As General Zod gets dangerously close to murdering a family of four, the thought that kept running through my head was, “Superman, just snap his neck!” And then he did.
Yes, Superman snapped General Zod’s neck. And then he screamed in anguish about it for a while. Reactions from the crowd in the theatre included laughter, gasps, cries of “oh, shit!” and stunned silence.
As a scholar of peace studies and conflict resolution, I realize that my initial reaction is less than ideal. Yet, violence is a part of the human experience and it is important to understand how it is glorified and why we sometimes revel in violent eye-for-an-eye, or retributive justice. The superhero genre is especially guilty of this.
The genre clearly favors a retributive model leaving us little opportunity to imagine how Superman could have stopped Zod without snapping his neck. When forced into a situation where you believe your only options are killing or watching a family get murdered, Superman had only one option. Especially after Zod’s monologue where he declares:
“We could have rebuilt Krypton on this planet, but you chose the humans over us. I exist only to protect Krypton. That is the sole purpose for which I was born. And every action I take, no matter how violent or how cruel, is for the greater good of my people. And now, I have no people. My soul, that is what you have taken from me!”
As an audience, we are primed to view Zod as a soulless, evil baddie, programmed to take any action necessary for his people. Zod is now depicted as a soulless warrior who will stop at nothing to kill all mankind. Our understanding of this makes the kill scene more palatable.
Oh, by the way–so what if Superman kills?
If we situate this event in the broader context of the superhero genre, it is clear that there exists a strong connection between violence and heroism. Superhero stories in comic books are powerful narratives that serve as metaphors for freedom, power, and overcoming oppression. Within these stories, there are numerous and graphic representations of violence as a common strategy used for exacting justice and resolving conflict.
Superheroes have become what Stan Lee calls “twentieth-century mythology… an entire contemporary mythos, a family of legends that might be handed down to future generations.” (For more on this see Morrison’s book Supergods. Review and interview here). Because of the way that this genre permeates our culture and the legacy it creates, it is imperative that we increase our efforts to understand its impact and contribute to alternative narratives.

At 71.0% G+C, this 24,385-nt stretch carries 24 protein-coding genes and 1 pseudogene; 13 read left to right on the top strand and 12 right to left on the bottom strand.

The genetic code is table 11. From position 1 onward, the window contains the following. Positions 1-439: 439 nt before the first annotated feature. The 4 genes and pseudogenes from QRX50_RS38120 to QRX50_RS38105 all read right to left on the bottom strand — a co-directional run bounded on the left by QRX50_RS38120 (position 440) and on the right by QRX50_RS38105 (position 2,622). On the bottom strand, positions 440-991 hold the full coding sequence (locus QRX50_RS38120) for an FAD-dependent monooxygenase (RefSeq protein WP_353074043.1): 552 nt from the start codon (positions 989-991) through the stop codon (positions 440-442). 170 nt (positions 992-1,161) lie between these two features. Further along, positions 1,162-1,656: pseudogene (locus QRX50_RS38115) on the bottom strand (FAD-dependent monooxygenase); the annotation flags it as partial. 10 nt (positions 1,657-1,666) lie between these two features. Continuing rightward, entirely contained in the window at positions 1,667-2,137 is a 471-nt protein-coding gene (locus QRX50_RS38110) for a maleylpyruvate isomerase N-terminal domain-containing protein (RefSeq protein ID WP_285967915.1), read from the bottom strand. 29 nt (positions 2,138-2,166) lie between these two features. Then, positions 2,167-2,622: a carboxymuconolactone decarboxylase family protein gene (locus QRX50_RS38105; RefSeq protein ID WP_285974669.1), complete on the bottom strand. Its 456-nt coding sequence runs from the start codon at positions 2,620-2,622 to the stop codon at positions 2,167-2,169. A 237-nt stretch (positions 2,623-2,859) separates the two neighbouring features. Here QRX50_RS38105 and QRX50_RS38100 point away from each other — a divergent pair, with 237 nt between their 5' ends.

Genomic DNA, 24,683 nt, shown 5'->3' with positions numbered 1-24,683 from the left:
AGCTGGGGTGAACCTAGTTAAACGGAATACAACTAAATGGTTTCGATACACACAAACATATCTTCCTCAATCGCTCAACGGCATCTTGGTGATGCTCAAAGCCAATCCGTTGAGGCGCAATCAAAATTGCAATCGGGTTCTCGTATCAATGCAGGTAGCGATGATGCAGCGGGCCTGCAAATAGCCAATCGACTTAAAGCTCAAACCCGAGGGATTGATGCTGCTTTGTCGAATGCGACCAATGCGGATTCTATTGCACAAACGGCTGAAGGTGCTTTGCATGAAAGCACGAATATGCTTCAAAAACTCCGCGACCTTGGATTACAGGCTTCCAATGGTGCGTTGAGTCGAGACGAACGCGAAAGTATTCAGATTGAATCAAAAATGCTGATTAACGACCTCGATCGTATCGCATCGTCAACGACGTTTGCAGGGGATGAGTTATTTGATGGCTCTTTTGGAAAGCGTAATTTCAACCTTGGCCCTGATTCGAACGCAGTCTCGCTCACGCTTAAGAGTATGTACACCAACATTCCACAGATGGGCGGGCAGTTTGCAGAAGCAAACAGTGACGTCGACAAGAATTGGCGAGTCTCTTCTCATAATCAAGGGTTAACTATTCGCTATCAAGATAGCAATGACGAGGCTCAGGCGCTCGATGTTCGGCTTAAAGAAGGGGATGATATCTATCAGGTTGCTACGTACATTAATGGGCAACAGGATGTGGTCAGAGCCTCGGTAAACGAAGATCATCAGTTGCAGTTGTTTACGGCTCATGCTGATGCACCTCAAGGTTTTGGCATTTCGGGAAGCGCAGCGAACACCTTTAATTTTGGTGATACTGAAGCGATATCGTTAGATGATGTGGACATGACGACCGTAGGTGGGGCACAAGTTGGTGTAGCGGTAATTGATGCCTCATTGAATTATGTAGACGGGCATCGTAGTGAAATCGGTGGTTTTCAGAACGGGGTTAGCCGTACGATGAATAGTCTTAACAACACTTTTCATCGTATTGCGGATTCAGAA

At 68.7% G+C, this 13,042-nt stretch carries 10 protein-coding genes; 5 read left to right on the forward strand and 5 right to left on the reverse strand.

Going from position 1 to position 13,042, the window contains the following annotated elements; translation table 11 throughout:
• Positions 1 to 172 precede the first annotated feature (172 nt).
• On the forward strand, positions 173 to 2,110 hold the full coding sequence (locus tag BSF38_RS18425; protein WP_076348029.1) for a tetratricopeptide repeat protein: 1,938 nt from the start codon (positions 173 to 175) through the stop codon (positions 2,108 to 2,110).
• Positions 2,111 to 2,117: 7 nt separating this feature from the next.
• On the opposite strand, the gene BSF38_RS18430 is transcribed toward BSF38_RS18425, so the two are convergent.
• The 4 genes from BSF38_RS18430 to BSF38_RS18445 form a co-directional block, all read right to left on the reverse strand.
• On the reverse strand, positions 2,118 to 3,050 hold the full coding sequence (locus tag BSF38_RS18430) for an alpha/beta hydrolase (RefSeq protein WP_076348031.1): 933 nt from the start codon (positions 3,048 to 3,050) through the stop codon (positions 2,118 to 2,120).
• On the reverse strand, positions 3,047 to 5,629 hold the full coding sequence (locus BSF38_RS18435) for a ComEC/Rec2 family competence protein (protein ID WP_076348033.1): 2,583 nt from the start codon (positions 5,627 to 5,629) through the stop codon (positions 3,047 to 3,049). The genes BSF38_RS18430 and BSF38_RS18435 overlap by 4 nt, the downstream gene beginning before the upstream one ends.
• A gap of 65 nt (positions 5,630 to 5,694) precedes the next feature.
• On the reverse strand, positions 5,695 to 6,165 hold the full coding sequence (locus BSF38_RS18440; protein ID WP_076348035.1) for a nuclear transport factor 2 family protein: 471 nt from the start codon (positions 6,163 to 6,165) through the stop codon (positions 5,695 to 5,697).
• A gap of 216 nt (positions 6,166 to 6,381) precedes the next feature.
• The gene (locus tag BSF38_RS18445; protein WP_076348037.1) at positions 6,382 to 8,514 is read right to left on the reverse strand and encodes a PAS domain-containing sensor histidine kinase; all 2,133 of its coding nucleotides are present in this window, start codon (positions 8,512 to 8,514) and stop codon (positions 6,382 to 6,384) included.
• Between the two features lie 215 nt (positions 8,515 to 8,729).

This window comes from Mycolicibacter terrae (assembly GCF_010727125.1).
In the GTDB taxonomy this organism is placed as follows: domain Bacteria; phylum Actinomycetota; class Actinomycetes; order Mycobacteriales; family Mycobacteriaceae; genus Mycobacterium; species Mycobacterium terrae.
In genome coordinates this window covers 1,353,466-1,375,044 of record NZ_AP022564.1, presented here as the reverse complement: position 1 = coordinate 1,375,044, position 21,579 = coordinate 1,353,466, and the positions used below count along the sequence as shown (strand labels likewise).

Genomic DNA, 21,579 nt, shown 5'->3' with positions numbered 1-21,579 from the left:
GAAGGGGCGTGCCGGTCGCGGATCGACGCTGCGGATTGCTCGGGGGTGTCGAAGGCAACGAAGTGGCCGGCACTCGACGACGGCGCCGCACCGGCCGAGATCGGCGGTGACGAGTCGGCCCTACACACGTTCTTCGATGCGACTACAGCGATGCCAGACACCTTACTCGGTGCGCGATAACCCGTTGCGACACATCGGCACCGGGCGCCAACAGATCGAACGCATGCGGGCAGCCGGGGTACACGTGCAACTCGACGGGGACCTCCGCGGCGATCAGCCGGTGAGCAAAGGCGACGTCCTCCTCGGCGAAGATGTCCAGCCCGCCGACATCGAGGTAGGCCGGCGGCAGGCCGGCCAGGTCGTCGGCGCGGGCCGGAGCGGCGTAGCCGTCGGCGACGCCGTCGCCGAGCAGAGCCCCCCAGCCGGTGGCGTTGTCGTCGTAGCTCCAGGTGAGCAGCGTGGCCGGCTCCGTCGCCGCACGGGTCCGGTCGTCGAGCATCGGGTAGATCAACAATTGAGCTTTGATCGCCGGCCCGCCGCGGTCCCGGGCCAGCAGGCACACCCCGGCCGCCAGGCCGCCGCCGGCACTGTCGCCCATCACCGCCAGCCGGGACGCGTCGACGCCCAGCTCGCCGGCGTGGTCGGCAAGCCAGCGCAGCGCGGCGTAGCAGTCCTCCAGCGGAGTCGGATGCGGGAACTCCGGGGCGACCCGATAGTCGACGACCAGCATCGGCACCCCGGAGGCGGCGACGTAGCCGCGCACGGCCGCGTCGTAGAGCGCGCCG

With the glorification of the use of violence as a conflict resolution strategy, mass consumption of this media contributes to the way young people see themselves and also to the way that Americans and consumers of American media view justice.
If over ninety percent of the creators writing and drawing the stories that we see in comic books are men, then the narratives that are being explored represent the stories that the men who are running the industry want to see, or are capable of imagining.
If we consume heroism and superheroes as predominantly the province of hyper-masculine white men, then we are denied much of the imagination and creativity of what it means to be brave and heroic. These narratives shape our ideas of what we think non-masculine/white/men are capable of, or conversely, how masculine/white/men believe they should perform heroism and justice. And, in a despicable turn of events, maybe I will let let the words of Mark Miller and Tod McFarlane drive home my point for me.
As if the over reliance on violence to tell a good story isn’t irritating enough, the National Guard used the Man of Steel as a recruitment tool. Here’s an anecdote for why linking superheroes with recruitment for the military industrial complex is a terrible idea. This is a conversation I had last week with an eight year old boy who is a huge fan of Superman:
Me: Why do you like the military?
Boy: Because I like war.
Me: Why do you like war?
Boy: Because I like weapons.
Me: Why do you like weapons?
Boy: Because I like killing bad guys.
Me: Who are the bad guys?
Boy: shrugs shoulders
Superheroes beat up and at times kill the “bad guys,” for the proverbial common good. In the case of Man of Steel, as I mentioned above, Zod’s monologue offered us, as viewers, a legitimate reason for why he must be stopped at any cost. However, in our world, over 90% of casualties of war are civilians – most of whom are women and children. And the bad guys? It is unlikely they were genetically engineered to be soulless killing machines.
When we begin to weave themes of militarism and moral dualism into the superhero genre with the already compelling narrative of hyper-masculine violence as a means to make a point (i.e. rape is the way we show you someone is a bad guy) we see a tragic lack of imagination for how our superheroes resolve conflict and perform peace and justice in our world.
When Superman killed Zod he did exactly what I was screaming at him to do from my seat in the theatre. The use of this conflict resolution strategy was both predictable and easy. Snap his neck. Problem solved, right?
Not quite. Especially if we consider that the fight sequence that dragged on for-ev-er probably kills hundreds if not thousands of innocent civilians long before Zod threatens to kill the family of four. If you are going to use Superman as a recruitment tool for the military industrial complex, portraying his conflict resolution strategy as snapping the neck of the bad guy is a gross injustice. Superman is capable of performing a more creative and restorative justice; and so are we.